Your costs will include things like estimated annual maintenance and repairs, taxes, insurance, a property manager if you use one, and more.

If your monthly rent is $2,000 and monthly expenses total $600, on an investment worth $200,000, then the cap rate is 8%.

($2,000 – $600) × 12 ÷ $200,000 = 8%

Rob Berger of DoughRoller suggests that investors should look for a cap rate of 6% or higher.

Cash on Cash Return

The cash on cash return is calculated as the annual rental income, less all expenses including the mortgage principal and interest, divided by the downpayment.

Typically real estate investors in Canada need 20% downpayment, which in our example would be $40,000.

The cash on cash return for our example would then be 12%.

($2,000 – $600 -$1,000) × 12 ÷ $40,000 = 12%

Investors should look for a cash on cash return of about 8-12%, says Paul Esajian at Fortune Builders.

Grey condo building

What are the Best Toronto Neighbourhoods for Condo Investors?

Zoocasa has a fabulous article that just came out called, “Saving for a Condo Down Payment in Toronto? Here’s How Long It Would Take If You Didn’t Need to Pay Rent“. It’s worth clicking over to read it, for the awesome picture of Toronto’s historic flatiron building if nothing else.

Zoocasa compares the average condo apartment lease rate per month, with the minimum downpayment required for a condo, across 35 Toronto neighbourhoods.

Using the same estimates for condo price and average rents, we can see which neighbourhoods, if any, come close to the 1% rule for real estate investing.

The 1% Rule for Toronto Neighbourhoods

Best Toronto Neighbourhoods for Condo Investors, based on the 1% rule, analysis by

Looking at these Toronto neighbourhoods, none have an average rent to purchase price of anywhere close to 1%. The highest is West Hill, Centennial Scarborough, with an average condo monthly rent of $2,100 and average condo selling price of $325,223. This gives a rent to purchase of 0.65%. To reach 1%, a landlord would have to charge $3,252 per month – substantially higher than the average rent for that neighbourhood. This also assumes no additional costs to purchase the condo, which isn’t realistic.

Notice that the neighbourhoods with the highest average rent to purchase ratio are all located at the outskirts of Toronto. The Downtown area, including the Entertainment District, CityPlace and Liberty Village has an average ratio of only 0.38%.

On the other hand, simply because an investment does not meet the 1% rule, it might still meet your needs. If you are still cash flow positive, you may get great capital gains. This is a bit more speculative than investing for income.

You may also find a property where you can be an owner-occupied investment. You could buy a two-bedroom condo, and rent out the second bedroom. The rent you charge would likely be more than half of the costs of the condo. It may be cheaper than renting yourself, and you are building equity in your investment property. In addition, you could be eligible to pay as little as 5% downpayment instead of 20% for an investment property.

What Else Influences Condo Investment Profitability?

At first glance, it does not appear that any Toronto neighbourhoods would be a good place to look as a real estate investor.

However, investors may still be able to find great deals within these neighbourhoods. While the average condo might sell for about $450,000 in Danforth Village, of course there is a wide range of selling prices. Price of any individual condo unit depends on apartment size, features and amenities, proximity to transit, and other neighbourhood and building characteristics.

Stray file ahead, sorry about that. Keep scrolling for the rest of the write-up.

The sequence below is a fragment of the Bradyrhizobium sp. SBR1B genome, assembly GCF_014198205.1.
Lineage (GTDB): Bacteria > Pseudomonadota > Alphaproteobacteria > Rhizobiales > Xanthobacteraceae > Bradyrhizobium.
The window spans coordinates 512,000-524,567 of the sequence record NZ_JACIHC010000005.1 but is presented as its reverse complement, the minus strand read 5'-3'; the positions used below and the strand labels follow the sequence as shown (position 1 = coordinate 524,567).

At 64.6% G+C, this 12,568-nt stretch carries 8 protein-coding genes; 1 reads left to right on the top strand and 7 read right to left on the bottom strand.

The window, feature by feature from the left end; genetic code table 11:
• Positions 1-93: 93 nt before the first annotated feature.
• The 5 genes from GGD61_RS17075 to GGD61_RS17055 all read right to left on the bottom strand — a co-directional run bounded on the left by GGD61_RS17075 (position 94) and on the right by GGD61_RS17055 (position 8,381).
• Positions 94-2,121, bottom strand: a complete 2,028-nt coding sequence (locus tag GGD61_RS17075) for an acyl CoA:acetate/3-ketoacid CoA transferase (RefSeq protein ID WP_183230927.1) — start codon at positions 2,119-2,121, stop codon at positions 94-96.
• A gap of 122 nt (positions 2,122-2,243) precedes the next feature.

The average Beaches rent may be about $2,500 per month. But this includes renters who have been living in their apartments for many years and their rents increase only by allowable rent control limits. If you are starting with a vacant apartment, you can charge whatever the market will bear.

If a potential investor can combine these two features – paying less than the average price, and charging rent higher than the average price, then you can increase the rent to purchase price metric closer to 1%.

Monthly costs will also vary widely, including taxes, expected maintenance, insurance, and so on. Mortgage costs depend on the interest rate and the length of the mortgage. Changes in each of these numbers will impact investors’ cash flow, cash on cash return, and cap rate.

Note that you can increase your cash flow by paying a larger downpayment. But this will decrease your cash on cash return.

Wrapping it up

I hope that this article will be one of many tools in your pocket to help give you a starting place to begin your search for the best Toronto neighbourhoods for condo investors.

Please let me know in the comments if you are currently a real estate investor and how you evaluate potential properties. If you are considering becoming a condo investor, best of luck and let me know how it’s going for you.

Please note that the information here and elsewhere on my blog is for education and entertainment purposes only. Any examples are for demonstration purposes and may not apply to your personal situation.

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2 thoughts on “Best Toronto Neighbourhoods for Condo Investors”

    1. Yes. If I get a good response to this article I’m thinking of replicating it for all major Canadian cities (but not by neighbourhood) as a cross-country investment comparison. There’s no reason why you have to live in the city where your investment property is, if the financials are better elsewhere. Even if the financials are the same, a 20% downpayment is a lot more in Toronto and Vancouver than in most other cities, which makes it harder for would-be investors to get started.